Professionals don't cope with umpteen flavors of Linix. Normally, they'll pick one (genernally a commercially supported distribution like Red Hat or SuSE) and stick with it. Home hobbists may play around, changing from Fredora to SuSE to Gentoo to Debian to Mandrake, and so on, but a professional running a commercial server isn't going to do that. And about the problem of waiting for Longhorn after the problems with Windows XP, well, they're forgetting Server 2003.

I'm not saying that people should stick with Linux or Windows servers rather than evaluating Mac OS X or another BSD. People should evaluate their needs, and decide which platform works best for them. The point I'm trying to make is that this study doesn't mean much at all.

Wednesday, October 27, 2004

Giving back to the community

It's small, but here's my first contribution to the larger open source community. Since Gentoo's XgridAgent ebuild, which was listed alredy as working on PowerPC, worked just fine on my x86 Linux box, I let them know. xgridagent-1.0 is now marked ~x86.

Thursday, October 21, 2004

Drew Carey's Green Screen Show

Nifty new show on The WB. Take Whose Line is it Anyway?, do it in front of a green screen, and add animation. If you like Whose Line?, you'll like this. If you haven't seen Whose Line?, you'll probably like it anyway. And go watch Whose Line? on ABC Family, too.

Airlines of Hawaii

New book coming out next year, will have to keep my eyes open for this one.

Wednesday, October 13, 2004

iBook Battery

Oooh, lookie! This battery for an Apple iBook laptop is shown as PC Compatible! Complete with the Windows XP logo!

Friday, October 08, 2004

Learn to spell

Folks, this is why your elementary school teacher made you memorize all those Presidents' names, states, etc.

Oh, the art looks like about 4th grade, too.

Sunday, October 03, 2004

Paying too much

I don't get it.

I've used one of these cameras. The image quality isn't that great. 10x optical zoom is nice, but still, only 0.3 megapixels and 640x480 resolution. You can't really get all that many images on a floppy disk, and unlike flash memory card based cameras, you can't avoid carrying around lots of disks by getting a larger disk. For $270, you can definately do better.

Wednesday, September 29, 2004

Why I Prefer Earthquakes to Hurricanes

Hurricans you see coming at you, so you worry and panic and prepare for days on end, then it hits you or maybe not. Earthquakes just come with no warning (unless you have a pet that goes nuts before one) so while you keep in the back of your mind that one might come, you don't have to spend the days immediately before worrying about what's going to happen. You're just happily going about your life, then it happens. It lasts for a few seconds, maybe even a minute or two, then it's over. Hurricanes can take several hours to pass through.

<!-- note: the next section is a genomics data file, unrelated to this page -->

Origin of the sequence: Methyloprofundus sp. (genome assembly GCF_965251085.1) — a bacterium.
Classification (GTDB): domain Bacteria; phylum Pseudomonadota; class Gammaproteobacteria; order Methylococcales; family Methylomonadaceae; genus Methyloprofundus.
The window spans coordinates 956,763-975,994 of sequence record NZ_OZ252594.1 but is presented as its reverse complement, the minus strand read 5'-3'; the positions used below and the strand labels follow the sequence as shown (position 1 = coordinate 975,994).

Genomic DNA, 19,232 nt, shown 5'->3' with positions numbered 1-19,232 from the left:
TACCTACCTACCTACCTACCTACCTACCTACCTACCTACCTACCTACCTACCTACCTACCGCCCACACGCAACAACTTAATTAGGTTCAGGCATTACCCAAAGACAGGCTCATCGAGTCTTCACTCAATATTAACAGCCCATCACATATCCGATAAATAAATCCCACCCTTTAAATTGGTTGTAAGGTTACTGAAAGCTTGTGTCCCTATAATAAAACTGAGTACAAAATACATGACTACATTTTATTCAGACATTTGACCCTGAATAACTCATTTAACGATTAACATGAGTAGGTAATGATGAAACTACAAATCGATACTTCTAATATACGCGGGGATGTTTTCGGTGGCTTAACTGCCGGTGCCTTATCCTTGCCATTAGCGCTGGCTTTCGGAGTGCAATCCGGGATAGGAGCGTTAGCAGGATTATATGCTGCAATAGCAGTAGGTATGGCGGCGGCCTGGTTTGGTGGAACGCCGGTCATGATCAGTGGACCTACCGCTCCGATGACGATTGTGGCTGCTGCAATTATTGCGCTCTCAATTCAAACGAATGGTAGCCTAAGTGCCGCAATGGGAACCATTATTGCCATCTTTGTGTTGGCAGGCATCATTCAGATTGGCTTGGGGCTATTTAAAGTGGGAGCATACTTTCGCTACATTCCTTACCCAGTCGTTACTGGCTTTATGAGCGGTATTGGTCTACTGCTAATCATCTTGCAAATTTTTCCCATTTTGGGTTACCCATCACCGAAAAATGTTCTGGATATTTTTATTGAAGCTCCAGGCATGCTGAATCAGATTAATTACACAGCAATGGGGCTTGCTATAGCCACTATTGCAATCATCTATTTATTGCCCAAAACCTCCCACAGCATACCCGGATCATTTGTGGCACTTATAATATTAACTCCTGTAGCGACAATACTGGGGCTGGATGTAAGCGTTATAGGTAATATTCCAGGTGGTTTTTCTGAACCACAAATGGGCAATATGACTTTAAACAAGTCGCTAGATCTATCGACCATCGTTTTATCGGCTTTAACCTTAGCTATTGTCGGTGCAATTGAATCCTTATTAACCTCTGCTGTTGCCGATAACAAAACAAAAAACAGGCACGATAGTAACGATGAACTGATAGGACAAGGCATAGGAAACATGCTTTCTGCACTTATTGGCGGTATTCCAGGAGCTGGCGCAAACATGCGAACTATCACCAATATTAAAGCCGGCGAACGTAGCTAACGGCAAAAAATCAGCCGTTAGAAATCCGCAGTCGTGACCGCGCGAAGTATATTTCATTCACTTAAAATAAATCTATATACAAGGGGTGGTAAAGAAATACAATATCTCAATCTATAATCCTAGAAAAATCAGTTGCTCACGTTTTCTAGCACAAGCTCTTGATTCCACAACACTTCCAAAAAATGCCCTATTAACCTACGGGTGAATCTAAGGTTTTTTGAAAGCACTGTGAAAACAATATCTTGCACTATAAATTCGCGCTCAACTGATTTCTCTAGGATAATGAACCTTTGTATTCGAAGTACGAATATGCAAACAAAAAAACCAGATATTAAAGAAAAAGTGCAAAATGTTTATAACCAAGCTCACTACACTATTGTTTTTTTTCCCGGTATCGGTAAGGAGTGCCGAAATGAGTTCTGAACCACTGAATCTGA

Also, hurricanes move around, so the damage can cover a pretty large area. An earthquake is centered in one spot, and damage is inversely proportional to distance from that spot: Greater distance implies less damage. So the likelyhood of damage from a single event in a particular location is lower.

Wednesday, September 22, 2004

Crazy Train or Emotional Subway Attack

This is great. I'm pretty tolerant of most people's different beliefs, except those beliefs specifically preach intolerance of my beliefs. That includes most of those loud God-nuts.

Monday, September 20, 2004

Riker to Enterprise

Life continues to imitate Star Trek. It seems there's a device out now that does person to person communications over WiFi and Voice over IP. What makes it really interesting, is that it's a one button interface and uses voice recognition to determine who you're trying to reach.

Tuesday, September 14, 2004


I've got some GMail invites. Let me know if you want one.

Wednesday, September 08, 2004

Windows XP Service Pack 2 (yes, again)


Windows XP Service Pack 2 removes the copyright date from the screen that appears before the login screen. I guess Microsoft wants to hide the fact that Windows XP is from 2001.

They also removed the notation of which Edition is running, though that is still on the login screen itself.

Why the iMac G5 will succeed

In case you're living under a rock (or more likely, a Windows box) you might not yet know that at Apple Expo in Paris last month, Apple unveiled the new iMac G5. Like the iMacs before it, it is an all in one design, however this time the CPU is directly behind the LCD. If you imagine a 2-inch thick LCD display, that's the new iMac. Or go click the link for photos.

I have read some criticism of the new iMac, and I want to address the point that other computer companies (and, in fact, Apple itself - namely, the 20th Anniversary Macintosh) have done a similar designs before, but they haven't been terribly successful. There is one major reason I think the iMac G5 will be different.